Grier can launch it deep, and he has some ability to extend plays with his legs and find open receivers down the field. A transfer from Florida, he's produced in a big way throughout his career, hitting about 65 percent of his passes and accumulating a nearly 3-to-1 (44-to-15) touchdown-to-interception ratio over his career. His size and style of play will draw some comparisons to Mayfield this time next year.

Another undersized, athletic quarterback who transferred from the SEC. Patterson played seven games for Ole Miss before transferring and is expected by many to be one of the more exciting signal-callers to watch in college football next season under Jim Harbaugh.


Patriots Talk Podcast: Chris Long on SB 52, Philly-NE differences, Kaepernick, retirement and more

Patriots Talk Podcast: Chris Long on SB 52, Philly-NE differences, Kaepernick, retirement and more

Chris Long has a unique perspective on Patriots-Eagles, having been with both teams on their Super Bowl title runs. He joins Tom E. Curran for a wide-ranging discussion.

1:04 - Long, the former Rams, Patriots and Eagles defensive end, joins Curran to discuss life after retirement.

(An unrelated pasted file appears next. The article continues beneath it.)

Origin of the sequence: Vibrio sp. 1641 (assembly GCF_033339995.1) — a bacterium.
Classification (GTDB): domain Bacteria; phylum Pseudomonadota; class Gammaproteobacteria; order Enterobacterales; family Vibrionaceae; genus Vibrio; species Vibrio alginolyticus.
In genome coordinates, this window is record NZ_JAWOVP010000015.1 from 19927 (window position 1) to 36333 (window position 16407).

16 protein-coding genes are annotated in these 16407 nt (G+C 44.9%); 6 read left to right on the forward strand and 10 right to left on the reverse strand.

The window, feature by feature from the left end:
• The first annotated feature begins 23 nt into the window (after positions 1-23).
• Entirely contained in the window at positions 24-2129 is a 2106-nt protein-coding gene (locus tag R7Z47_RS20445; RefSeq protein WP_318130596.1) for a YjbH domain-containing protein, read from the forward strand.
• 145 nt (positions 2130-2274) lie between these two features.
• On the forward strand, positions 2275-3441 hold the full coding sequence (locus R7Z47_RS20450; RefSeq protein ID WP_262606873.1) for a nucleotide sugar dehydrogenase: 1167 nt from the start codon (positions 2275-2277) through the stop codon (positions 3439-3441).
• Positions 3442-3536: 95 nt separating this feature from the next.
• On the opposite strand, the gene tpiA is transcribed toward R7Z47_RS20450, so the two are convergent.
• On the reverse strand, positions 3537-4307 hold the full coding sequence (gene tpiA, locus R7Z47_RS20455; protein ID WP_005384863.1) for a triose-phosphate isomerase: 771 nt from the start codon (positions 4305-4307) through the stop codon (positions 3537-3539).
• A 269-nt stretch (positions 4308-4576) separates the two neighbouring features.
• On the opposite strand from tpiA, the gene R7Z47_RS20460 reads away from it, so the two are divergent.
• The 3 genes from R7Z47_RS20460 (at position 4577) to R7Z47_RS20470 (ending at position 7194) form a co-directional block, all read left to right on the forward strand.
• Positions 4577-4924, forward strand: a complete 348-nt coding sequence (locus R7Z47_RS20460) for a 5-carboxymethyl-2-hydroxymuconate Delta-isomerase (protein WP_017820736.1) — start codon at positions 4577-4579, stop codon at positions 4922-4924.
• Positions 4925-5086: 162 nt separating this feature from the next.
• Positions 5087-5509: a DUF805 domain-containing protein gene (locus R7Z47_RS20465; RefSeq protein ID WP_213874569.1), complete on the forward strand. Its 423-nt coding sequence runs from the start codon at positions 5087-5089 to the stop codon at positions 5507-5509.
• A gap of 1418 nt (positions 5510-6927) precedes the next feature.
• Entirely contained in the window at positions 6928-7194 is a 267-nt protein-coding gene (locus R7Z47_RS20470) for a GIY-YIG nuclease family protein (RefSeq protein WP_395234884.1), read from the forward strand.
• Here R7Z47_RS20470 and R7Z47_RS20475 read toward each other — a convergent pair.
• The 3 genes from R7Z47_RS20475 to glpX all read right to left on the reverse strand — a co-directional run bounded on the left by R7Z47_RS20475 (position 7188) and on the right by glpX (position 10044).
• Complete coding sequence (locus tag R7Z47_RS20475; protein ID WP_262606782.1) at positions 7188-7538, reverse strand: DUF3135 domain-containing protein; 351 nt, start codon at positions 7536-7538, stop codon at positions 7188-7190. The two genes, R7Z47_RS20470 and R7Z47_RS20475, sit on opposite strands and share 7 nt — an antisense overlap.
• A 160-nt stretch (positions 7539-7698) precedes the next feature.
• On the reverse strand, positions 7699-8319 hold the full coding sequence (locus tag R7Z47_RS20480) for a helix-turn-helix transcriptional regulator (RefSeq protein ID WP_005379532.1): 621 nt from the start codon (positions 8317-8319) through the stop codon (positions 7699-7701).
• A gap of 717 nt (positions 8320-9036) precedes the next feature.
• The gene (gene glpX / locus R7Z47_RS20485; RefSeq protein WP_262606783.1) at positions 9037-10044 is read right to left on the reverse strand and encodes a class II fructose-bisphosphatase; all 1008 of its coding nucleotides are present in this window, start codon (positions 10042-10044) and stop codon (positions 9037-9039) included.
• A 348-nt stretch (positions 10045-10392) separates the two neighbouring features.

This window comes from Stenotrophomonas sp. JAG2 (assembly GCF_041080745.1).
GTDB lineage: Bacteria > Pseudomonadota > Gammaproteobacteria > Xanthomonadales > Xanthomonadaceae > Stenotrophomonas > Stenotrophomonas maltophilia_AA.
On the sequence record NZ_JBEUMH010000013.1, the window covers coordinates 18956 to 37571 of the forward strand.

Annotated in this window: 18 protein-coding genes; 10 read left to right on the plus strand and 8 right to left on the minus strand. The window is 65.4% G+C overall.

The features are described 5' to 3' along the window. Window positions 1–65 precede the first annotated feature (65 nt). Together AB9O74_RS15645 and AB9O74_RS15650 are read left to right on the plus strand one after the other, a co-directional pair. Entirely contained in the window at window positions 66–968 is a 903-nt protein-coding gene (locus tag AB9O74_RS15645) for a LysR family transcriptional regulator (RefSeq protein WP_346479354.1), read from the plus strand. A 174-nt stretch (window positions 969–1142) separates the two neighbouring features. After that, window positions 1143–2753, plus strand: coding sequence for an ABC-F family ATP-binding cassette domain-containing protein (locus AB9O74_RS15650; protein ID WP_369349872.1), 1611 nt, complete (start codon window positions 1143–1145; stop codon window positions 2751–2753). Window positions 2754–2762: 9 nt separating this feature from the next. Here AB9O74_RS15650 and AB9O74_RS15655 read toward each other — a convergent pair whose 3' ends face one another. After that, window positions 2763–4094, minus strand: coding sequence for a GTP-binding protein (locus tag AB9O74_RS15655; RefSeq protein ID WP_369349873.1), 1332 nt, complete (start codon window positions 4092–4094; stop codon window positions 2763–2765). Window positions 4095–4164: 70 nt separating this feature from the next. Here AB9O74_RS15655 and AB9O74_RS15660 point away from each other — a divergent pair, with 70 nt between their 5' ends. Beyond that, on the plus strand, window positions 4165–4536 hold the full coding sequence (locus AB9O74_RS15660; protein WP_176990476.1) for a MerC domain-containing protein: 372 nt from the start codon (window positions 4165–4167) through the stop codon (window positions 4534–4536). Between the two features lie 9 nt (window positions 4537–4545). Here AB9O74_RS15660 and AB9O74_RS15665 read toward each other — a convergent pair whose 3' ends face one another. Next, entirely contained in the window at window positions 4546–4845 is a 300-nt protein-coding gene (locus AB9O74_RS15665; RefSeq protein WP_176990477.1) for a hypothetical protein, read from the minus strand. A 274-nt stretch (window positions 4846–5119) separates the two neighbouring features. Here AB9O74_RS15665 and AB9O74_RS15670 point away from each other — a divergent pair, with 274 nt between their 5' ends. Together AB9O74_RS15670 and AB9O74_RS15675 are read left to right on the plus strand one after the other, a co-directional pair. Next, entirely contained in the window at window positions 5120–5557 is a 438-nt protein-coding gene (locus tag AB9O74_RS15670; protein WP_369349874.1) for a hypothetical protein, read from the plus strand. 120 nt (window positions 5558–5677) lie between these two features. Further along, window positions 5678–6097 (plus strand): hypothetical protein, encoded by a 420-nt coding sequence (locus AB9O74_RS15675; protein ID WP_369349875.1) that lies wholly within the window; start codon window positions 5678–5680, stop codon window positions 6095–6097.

5:19 - Chris talks about his media company, Chalk Media, and what type of content he hopes to create and who he hopes to reach.

12:26 - With the NFL announcing the league will be holding an open tryout for Colin Kaepernick, Chris gives his take on the situation and whether or not he thinks the former 49ers quarterback can still play.

19:57 - How do athletes deal with social anxiety? Chris talks about how fans' interactions make him feel as he tries to live his life post-NFL.

24:31 - Chris and Tom talk about the differences between the two championship teams he was on - the 2016 Patriots and 2017 Eagles - and how “fun” played into each team’s season.

29:42 - A lot has changed for the Patriots and Eagles since Super Bowl LII. Chris talks about the track each team has been on since that game and how he sees their Week 11 matchup going.